There are I am sure good MSP's but everyone I've worked at has been so ridiculously shady. Senior IT guys which use the same passwords and credentials for all the clients, absolutely piss poor documentation so every new issue has you digging through text files and scattered words docs and excel sheets trying to find where the tech from two years ago hid their IP information or installation information for some off the wall piece of software.. middle managers who think an open office environment is conductive to problem solving when you can hear everyone elses conversation within 10 feet of you... aging IT equipment or them trying to get you to provide your own... the issues go on and on.

    /RANTOVER
  • slee335slee335 Posts: 124Member
    i feel the same here at this noc job at a datacenter its super duper slow and i don't see any advancement. i spend have the time surfing the net. i use my to study for other certs. but i'm not learning anything here but catching up on shows. so i've been looking for another job.
  • hellolinhellolin Posts: 107Member
    slee335 wrote: »
    i feel the same here at this noc job at a datacenter its super duper slow and i don't see any advancement. i spend have the time surfing the net. i use my to study for other certs. but i'm not learning anything here but catching up on shows. so i've been looking for another job.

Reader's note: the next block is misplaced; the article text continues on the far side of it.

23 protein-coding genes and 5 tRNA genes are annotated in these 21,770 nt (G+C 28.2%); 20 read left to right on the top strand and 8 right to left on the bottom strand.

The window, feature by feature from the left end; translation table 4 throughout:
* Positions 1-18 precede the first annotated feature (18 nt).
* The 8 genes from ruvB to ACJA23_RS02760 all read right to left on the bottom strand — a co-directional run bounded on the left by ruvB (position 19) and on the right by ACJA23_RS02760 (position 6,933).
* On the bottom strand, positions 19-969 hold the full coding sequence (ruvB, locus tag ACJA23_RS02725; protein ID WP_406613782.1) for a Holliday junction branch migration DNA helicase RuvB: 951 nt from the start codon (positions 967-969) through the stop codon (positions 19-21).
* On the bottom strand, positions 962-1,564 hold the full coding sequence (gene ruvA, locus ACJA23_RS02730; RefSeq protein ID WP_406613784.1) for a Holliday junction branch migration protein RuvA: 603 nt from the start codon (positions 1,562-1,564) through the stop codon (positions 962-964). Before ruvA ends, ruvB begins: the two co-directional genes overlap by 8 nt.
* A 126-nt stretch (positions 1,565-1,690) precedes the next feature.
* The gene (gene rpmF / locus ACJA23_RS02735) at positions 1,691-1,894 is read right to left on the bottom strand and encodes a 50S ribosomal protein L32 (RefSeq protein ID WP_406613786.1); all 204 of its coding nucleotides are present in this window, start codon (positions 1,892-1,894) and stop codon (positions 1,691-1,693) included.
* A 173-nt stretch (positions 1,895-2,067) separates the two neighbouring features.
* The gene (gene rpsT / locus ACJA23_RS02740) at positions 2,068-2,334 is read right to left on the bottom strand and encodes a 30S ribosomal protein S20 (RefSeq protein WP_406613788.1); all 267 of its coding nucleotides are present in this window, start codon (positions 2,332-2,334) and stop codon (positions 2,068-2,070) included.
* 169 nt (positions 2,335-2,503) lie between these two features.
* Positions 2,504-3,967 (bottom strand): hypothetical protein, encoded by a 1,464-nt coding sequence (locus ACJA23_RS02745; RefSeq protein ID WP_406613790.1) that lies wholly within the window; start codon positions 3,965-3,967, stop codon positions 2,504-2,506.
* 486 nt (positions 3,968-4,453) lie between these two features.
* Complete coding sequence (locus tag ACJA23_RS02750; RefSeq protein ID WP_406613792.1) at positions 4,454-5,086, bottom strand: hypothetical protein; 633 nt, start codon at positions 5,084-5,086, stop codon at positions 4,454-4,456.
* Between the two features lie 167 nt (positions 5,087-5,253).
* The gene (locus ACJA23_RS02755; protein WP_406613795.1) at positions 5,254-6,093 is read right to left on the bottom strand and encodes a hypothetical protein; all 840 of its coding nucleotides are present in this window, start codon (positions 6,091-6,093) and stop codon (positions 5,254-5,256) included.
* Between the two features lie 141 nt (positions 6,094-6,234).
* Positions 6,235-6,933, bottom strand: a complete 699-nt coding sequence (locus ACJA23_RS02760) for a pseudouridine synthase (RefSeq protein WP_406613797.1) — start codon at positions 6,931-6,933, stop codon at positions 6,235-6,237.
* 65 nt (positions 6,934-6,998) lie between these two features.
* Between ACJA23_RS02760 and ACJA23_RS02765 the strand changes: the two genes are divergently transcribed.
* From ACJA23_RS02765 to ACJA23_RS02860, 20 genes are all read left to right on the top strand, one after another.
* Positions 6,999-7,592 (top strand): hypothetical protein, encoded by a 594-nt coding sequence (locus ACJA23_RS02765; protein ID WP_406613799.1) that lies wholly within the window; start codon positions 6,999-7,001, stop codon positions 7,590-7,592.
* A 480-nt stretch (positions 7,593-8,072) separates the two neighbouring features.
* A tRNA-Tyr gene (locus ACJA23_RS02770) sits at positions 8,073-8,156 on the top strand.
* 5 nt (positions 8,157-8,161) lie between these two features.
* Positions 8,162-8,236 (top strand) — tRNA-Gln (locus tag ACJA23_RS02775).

I have been working something like this on a help desk internship for over a year now, but instead at an amazing local company, they are small, but they ran like Google, treat their employees like kings, free lunches and fun activities and such. But that does not help me as they pay me well and don't put any great tasks to me( Combined that made me really lazy and too relaxed), so after a year or so I didn't learn anything, actually my IT skill decreased a little before I went in, as I was an intern for a busy MSP before. So now I am about to graduate college with a year and half of help desk experience, but no real skills to show for. Company didn't end up offering me a FT position as I don't want to be a help desk tech forever either. So now I am stuck to pick myselves backup again, studying Python language and AWS, trying my luck to break into the new Devops sense since the traditional sense of network/system administration is going away.
  • gespensterngespenstern Posts: 1,243Member ■■■■■■■□□□
    Thacker wrote: »
    I can't express how terrible most MSP's are to work for. I've worked for three, and now that I am job hunting again unless a MSP comes at me with a ridiculous salary I won't be going back into that field.

    Helluva story, man. I agree, work for MSP is something like that. Amazingly enough, I always enjoyed this lifestyle when it seems that everything blows up constantly and depends on your ability to fix it, etc.

    I wouldn't say that work for a larger MSP is much different, procedures are somewhat better, but everything else is pretty much the same. Add to this flying all over the country all the time, eating junk food, sleeping in cheap hotels, ridiculous amounts of time on the phone with clients, etc.
  • kurosaki00kurosaki00 Posts: 973Member
    That sucks man... sadly most entry level jobs are very, VERY repetitive. How much experience you have?
    Hang in there, get some experience, get certs and get out.
    meh